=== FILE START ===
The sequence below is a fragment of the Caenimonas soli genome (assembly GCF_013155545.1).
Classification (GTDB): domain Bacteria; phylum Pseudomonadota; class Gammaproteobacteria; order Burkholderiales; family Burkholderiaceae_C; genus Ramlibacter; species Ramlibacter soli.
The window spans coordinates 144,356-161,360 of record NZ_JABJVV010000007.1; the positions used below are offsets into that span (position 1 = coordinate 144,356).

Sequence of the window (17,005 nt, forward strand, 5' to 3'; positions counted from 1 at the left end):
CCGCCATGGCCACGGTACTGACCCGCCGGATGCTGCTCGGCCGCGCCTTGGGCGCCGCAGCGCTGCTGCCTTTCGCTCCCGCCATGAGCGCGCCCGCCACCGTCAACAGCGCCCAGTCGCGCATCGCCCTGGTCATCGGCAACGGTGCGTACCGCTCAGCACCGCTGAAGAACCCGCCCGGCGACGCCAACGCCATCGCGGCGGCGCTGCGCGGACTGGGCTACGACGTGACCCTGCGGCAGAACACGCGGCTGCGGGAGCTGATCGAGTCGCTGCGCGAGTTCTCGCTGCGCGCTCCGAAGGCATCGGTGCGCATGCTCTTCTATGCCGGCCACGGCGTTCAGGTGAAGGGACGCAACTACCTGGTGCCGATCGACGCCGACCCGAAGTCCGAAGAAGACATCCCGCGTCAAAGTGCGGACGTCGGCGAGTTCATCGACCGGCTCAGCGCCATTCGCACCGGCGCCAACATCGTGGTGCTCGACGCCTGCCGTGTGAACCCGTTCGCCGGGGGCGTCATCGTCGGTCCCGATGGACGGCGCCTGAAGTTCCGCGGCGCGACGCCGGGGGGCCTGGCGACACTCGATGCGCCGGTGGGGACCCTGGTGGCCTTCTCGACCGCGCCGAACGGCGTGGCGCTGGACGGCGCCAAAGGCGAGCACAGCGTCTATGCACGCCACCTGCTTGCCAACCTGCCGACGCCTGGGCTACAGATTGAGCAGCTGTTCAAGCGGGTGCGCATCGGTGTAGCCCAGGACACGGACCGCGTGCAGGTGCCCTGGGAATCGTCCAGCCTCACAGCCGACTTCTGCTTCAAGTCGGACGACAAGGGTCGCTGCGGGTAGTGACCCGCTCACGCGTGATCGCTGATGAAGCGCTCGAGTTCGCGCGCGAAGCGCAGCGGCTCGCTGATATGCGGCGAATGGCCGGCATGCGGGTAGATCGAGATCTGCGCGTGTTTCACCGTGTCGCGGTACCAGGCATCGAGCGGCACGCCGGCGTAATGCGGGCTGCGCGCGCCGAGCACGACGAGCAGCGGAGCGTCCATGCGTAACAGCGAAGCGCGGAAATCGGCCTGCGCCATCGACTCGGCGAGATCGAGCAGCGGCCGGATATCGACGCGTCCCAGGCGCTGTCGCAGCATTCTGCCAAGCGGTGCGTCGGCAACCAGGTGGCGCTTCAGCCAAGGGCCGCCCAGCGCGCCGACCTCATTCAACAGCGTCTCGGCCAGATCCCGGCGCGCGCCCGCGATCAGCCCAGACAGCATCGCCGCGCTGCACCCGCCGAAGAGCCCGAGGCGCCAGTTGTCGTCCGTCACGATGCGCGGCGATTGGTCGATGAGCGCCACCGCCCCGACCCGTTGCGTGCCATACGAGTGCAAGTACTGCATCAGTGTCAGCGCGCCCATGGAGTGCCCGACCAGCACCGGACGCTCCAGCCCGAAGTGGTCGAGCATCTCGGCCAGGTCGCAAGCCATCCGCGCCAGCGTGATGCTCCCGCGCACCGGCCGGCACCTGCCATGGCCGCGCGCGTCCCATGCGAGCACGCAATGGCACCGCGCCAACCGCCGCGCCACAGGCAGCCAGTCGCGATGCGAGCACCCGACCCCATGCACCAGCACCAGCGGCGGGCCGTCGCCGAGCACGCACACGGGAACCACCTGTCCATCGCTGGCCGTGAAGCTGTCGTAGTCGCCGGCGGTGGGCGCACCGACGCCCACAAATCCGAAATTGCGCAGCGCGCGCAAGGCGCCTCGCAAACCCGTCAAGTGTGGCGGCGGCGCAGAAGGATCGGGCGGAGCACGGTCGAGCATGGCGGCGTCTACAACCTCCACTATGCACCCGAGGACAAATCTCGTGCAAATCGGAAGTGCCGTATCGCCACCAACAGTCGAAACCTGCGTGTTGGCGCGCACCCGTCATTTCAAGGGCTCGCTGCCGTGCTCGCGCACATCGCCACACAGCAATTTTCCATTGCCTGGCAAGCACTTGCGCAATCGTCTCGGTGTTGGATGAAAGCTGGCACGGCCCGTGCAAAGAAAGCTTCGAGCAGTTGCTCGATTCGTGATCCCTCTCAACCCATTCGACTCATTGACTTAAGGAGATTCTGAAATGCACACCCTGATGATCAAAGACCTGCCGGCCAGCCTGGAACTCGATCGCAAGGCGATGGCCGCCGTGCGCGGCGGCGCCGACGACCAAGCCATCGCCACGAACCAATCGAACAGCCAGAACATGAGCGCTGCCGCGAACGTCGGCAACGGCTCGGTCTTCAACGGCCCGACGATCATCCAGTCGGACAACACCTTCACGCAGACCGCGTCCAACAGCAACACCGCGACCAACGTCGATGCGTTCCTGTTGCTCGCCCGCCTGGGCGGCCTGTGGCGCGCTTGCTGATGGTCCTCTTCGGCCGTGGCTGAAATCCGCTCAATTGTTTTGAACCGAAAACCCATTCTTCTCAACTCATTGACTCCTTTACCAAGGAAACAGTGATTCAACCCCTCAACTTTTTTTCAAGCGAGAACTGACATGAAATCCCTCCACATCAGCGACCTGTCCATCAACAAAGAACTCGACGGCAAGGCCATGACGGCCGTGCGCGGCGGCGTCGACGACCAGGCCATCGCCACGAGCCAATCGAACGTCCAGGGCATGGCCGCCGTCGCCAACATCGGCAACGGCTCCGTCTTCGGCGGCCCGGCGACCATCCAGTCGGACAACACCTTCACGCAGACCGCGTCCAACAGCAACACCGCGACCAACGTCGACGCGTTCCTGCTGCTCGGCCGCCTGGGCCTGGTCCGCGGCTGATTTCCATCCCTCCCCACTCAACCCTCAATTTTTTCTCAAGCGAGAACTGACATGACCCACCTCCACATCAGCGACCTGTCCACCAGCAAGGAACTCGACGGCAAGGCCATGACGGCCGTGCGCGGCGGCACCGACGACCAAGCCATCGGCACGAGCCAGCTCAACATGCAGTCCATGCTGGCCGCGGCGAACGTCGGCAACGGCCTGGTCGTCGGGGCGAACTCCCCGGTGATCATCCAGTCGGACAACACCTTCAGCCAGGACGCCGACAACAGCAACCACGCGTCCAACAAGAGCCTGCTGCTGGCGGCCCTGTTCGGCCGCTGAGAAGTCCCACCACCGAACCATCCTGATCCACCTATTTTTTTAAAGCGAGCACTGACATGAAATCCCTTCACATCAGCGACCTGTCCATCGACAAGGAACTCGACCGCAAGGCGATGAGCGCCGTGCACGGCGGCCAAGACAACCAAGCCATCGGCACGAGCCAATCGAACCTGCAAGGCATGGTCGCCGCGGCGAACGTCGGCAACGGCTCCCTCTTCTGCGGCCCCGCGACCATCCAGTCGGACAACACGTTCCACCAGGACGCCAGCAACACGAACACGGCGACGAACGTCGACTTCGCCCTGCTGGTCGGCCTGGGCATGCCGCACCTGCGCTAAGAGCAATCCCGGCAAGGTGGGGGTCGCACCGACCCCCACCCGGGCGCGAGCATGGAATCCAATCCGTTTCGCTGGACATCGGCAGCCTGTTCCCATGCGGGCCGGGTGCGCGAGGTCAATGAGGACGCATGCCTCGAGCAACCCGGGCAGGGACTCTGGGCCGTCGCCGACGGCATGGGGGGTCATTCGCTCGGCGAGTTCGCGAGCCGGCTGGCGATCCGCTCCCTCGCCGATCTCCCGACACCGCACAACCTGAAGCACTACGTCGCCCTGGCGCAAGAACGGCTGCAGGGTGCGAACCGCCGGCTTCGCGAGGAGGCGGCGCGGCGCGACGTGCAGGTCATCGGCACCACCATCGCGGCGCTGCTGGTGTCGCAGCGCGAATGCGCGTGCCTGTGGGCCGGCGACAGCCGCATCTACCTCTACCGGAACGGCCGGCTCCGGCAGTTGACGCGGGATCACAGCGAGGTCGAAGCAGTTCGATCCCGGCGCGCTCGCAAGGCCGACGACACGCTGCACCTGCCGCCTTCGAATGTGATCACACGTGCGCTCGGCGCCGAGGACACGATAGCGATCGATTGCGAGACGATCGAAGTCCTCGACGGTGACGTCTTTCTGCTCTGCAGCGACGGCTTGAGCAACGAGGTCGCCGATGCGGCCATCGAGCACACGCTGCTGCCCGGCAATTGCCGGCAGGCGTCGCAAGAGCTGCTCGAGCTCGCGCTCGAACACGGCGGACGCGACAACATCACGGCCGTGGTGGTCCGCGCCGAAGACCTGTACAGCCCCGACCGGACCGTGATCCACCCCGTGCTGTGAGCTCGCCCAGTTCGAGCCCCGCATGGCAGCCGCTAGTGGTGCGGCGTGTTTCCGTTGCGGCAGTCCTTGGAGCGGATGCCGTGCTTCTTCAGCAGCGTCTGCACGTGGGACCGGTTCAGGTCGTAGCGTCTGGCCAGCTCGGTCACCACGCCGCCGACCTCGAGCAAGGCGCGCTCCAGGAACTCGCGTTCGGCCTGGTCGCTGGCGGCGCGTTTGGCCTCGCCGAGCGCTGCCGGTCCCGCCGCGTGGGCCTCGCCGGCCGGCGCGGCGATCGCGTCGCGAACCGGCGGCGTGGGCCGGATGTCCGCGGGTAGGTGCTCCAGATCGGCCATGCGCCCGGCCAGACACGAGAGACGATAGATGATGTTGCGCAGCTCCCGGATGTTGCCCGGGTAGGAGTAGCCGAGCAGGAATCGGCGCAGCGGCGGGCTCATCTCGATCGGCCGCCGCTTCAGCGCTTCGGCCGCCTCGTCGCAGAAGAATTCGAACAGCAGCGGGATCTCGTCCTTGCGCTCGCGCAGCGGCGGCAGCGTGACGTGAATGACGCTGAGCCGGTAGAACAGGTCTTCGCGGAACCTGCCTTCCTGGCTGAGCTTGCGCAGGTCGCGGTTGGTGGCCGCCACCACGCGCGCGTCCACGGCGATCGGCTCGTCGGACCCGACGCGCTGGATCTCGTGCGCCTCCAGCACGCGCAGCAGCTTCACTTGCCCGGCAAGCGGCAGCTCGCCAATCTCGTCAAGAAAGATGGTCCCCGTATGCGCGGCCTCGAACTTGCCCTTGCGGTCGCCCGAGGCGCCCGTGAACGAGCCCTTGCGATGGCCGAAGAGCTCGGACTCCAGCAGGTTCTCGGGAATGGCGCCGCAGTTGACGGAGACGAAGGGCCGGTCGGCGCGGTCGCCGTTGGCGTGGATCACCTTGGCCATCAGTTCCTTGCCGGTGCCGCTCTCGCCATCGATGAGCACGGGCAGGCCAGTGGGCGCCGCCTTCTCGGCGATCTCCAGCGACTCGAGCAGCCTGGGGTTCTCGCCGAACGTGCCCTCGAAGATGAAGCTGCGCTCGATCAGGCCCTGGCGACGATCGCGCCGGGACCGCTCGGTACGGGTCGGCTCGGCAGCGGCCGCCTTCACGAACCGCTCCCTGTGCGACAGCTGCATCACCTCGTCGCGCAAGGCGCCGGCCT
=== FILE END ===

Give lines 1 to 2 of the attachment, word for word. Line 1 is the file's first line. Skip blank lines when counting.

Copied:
The sequence below is a fragment of the Caenimonas soli genome (assembly GCF_013155545.1).
Classification (GTDB): domain Bacteria; phylum Pseudomonadota; class Gammaproteobacteria; order Burkholderiales; family Burkholderiaceae_C; genus Ramlibacter; species Ramlibacter soli.